Most Arizonans Believe SB-1070 Will Heighten Racism, White Supremacist Groups On The Rise

Neo-Nazi J.T. Ready and SB-1070 Sponsor Russell Pearce

Neo-Nazi J.T. Ready and SB-1070 Sponsor Russell Pearce

Two separate reports were released this weekend documenting the troubling effects of Arizona’s new immigration law, SB-1070, on race relations in the state. First, a poll by the Arizona Republic revealed that nearly half, or 46 percent, of Arizonans think the immigration debate has “exposed a deeper sense of racism in our community”:

In The Republic’s telephone poll of 616 adults, conducted statewide between June 30 and July 12, nearly half of respondents – 48 percent – said Latinos are more likely to be discriminated against compared with non-Latinos than they were six months ago. More than a third of respondents disagreed. The rest did not know or had no opinion.

Nearly half of Arizonans also believe the immigration debate has revealed racial problems here and that Latinos are more likely to have their legal status questioned than they were at the start of the year, the poll indicates. [...] Non-Hispanics were nearly evenly divided about whether people are more likely now to wonder about the legal status of those who look Latino than they were six months ago. By comparison, 72 percent of Hispanics agreed.

The East Valley Tribune also reports that “[w]hite supremacist activity is on the rise in Arizona.” Experts point to the fact that the immigration debate has always been a recruiting tool for racist groups, even before the passage of SB-1070. However, heightened tensions over the polarizing new law give the groups a leg up. “They become more emboldened every day,” said Bill Straus, Arizona regional director of the Anti-Defamation League. “It does seem like the distance between what most of us would consider the extreme fringes of political thought and the mainstream of political thought, it seems like that distance has shrunk.”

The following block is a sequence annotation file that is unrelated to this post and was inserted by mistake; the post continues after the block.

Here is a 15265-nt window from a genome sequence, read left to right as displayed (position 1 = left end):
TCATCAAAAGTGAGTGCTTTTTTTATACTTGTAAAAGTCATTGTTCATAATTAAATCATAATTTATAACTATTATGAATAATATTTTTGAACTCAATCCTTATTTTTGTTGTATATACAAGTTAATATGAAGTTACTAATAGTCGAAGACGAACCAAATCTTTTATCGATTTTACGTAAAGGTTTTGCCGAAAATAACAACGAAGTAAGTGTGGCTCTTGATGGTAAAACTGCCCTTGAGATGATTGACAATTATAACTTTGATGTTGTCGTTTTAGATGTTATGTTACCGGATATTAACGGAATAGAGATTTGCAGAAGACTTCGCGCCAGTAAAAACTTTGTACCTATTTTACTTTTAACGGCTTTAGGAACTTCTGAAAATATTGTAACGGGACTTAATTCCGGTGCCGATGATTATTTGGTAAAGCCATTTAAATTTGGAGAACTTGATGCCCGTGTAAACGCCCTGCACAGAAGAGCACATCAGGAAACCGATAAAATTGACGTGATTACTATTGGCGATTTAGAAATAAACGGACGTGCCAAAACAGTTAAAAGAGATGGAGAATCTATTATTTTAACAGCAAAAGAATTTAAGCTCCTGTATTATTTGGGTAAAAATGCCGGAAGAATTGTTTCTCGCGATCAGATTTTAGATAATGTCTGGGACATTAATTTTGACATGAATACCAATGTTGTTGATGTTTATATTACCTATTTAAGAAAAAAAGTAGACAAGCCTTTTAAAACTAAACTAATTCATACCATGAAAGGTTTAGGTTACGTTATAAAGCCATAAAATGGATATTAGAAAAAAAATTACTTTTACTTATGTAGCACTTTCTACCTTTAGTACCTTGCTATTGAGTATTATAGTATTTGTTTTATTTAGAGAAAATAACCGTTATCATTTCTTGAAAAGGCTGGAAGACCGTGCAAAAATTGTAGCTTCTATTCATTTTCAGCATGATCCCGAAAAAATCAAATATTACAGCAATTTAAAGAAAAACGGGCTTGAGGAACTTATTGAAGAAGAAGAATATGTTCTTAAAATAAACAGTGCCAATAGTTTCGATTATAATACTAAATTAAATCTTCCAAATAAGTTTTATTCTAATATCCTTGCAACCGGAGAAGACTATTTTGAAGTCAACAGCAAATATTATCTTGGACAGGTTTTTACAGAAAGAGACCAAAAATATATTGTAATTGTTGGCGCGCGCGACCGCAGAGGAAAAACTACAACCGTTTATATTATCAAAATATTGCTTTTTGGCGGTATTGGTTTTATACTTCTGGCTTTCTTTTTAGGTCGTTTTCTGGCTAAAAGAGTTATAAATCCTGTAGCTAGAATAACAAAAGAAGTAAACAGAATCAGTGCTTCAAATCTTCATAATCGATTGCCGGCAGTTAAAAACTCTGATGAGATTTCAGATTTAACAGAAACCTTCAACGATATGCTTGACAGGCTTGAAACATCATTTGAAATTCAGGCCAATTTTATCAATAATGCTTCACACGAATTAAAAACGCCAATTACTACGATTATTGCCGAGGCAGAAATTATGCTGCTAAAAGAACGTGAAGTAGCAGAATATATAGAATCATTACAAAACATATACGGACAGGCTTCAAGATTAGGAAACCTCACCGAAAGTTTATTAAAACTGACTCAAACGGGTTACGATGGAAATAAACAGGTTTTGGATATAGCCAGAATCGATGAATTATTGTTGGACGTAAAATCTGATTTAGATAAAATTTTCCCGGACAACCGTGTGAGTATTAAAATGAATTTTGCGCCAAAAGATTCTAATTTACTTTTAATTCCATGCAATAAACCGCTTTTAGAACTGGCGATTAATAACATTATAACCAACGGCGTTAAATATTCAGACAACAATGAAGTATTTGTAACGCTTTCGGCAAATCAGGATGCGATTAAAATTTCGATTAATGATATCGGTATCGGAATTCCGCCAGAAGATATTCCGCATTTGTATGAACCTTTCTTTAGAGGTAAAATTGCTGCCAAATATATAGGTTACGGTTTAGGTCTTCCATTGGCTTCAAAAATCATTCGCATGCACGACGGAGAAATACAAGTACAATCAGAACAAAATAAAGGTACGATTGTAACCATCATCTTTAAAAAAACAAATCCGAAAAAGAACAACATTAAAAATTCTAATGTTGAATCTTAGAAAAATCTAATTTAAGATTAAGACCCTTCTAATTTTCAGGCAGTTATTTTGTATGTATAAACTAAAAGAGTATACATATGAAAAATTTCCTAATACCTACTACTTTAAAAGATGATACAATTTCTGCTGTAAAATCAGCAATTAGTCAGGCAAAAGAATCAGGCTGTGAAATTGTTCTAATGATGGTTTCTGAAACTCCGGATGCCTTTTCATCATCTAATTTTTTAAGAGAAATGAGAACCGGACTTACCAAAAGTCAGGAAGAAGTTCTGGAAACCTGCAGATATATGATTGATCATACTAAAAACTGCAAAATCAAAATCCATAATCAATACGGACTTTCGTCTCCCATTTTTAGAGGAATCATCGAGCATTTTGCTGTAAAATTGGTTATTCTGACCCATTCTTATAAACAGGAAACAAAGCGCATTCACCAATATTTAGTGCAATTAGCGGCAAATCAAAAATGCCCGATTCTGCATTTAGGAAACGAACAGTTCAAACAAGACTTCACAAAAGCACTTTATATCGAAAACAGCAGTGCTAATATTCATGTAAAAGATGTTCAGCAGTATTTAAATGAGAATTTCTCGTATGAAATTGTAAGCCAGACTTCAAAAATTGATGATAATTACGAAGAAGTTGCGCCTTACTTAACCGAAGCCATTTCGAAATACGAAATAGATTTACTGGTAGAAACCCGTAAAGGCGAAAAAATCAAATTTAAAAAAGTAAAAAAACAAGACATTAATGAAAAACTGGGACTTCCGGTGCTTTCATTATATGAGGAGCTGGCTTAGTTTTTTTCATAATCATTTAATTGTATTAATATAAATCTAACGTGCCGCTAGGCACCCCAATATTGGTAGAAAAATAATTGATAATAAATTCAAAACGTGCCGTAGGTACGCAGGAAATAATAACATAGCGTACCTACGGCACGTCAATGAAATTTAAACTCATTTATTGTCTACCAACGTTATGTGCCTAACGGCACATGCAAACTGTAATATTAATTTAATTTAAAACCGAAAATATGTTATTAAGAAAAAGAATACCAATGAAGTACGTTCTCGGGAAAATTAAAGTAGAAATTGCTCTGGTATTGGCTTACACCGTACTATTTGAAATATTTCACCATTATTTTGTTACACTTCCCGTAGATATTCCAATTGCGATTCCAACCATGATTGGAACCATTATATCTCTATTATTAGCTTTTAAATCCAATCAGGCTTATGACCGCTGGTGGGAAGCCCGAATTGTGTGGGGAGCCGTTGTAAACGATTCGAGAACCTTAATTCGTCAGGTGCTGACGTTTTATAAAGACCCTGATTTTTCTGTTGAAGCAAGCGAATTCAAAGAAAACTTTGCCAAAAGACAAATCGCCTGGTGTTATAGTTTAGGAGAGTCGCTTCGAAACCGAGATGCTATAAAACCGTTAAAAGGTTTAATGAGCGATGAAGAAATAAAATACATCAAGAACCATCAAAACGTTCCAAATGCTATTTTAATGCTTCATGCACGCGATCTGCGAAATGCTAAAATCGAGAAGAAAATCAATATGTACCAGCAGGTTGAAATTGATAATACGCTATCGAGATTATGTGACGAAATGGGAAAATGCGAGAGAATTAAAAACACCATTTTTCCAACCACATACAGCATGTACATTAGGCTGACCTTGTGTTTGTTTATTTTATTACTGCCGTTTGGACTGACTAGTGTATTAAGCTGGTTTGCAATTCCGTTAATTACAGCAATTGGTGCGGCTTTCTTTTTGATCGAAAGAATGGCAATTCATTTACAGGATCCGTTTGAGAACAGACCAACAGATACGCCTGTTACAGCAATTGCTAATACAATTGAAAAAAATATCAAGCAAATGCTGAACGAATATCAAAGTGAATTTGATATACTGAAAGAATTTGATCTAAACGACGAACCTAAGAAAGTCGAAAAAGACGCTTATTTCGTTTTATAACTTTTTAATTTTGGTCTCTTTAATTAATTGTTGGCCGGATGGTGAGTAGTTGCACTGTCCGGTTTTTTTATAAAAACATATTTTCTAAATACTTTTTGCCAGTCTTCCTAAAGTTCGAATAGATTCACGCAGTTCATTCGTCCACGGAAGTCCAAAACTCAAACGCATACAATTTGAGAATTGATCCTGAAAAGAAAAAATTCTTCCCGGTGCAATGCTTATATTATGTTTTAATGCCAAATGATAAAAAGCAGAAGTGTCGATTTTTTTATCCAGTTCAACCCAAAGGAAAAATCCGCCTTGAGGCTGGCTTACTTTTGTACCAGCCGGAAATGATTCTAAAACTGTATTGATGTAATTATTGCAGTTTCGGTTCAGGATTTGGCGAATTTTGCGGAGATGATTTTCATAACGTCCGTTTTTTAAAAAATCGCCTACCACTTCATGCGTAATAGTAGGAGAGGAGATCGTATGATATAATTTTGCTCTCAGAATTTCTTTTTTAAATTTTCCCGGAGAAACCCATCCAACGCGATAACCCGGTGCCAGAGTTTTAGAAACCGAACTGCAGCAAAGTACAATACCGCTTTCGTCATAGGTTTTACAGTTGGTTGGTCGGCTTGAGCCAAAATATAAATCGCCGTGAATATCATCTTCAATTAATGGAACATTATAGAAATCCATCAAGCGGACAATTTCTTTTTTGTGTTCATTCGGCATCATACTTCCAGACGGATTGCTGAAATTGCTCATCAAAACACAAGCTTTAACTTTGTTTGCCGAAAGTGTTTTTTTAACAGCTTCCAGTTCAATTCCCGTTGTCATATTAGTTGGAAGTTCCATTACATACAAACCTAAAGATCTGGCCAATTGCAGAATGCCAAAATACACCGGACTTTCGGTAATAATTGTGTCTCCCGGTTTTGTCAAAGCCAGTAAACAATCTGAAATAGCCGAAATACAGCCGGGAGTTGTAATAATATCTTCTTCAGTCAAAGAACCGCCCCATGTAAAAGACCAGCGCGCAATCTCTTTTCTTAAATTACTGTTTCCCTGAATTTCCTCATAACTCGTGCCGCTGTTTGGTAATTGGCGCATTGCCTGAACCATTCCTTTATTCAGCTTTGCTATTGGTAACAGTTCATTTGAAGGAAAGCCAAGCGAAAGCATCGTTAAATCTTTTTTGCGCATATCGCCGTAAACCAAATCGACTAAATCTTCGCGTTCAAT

One of the most disturbing illustrations of their stepped-up activity is the presence of heavily armed neo-Nazis who started patrolling the border in search of undocumented immigrants shortly after SB-1070 was signed into law. One neo-Nazi border “ranger,” Harry Hughes, has written: “Mexican illegal aliens are revolting. And they know it. It is their purpose to disrupt us, interfere with us and give us diseases that we haven’t had in this country for 100 years.” The leader of the group, J.T. Ready responded to Judge Susan Bolton’s decision to block key provisions of the by stating, “perhaps [Judge Bolton] should step her ass outside the air-conditioned courtroom sometime and see what is really happening as Rome burns and barbarians with AK-47s are in gun battles twenty miles from the gates of Phoenix.” State Sen. Russell Pearce, who sponsored SB-1070, endorsed Ready when the he ran for City Council in the spring of 2006. Ready describes his newest initiative as “the Minuteman Project on steroids”

Watch it:

andreaSB-1070 enjoys high levels of support amongst members of the National Socialist Movement. However, the majority of SB-1070 supporters are not neo-Nazis. What’s troubling is that despite the widespread belief that SB-1070 will lead to increased racism and racial profiling, the majority of Arizonans still support it.

Andrea Christina Nill

Reposted with permission from The Wonk Room.

Published by the LA Progressive on August 4, 2010
Related Posts Plugin for WordPress, Blogger...
About Andrea Christina Nill

Andrea Nill is an Immigration Researcher/Blogger for ThinkProgress.org and The Progress Report at the Center for American Progress Action Fund. Andrea holds a bachelor’s degree from Cornell University in Political Science with a concentration in Latin American Studies and Law and Society. Prior to joining the center, Andrea was a Communications Associate at the Immigration Policy Center where she founded the blog, Immigration Impact. Andrea was also a Communications Specialist at the United Food and Commercial Workers International Union (UFCW), specializing in bilingual public relations. Andrea was born in Guatemala and grew up in upstate New York.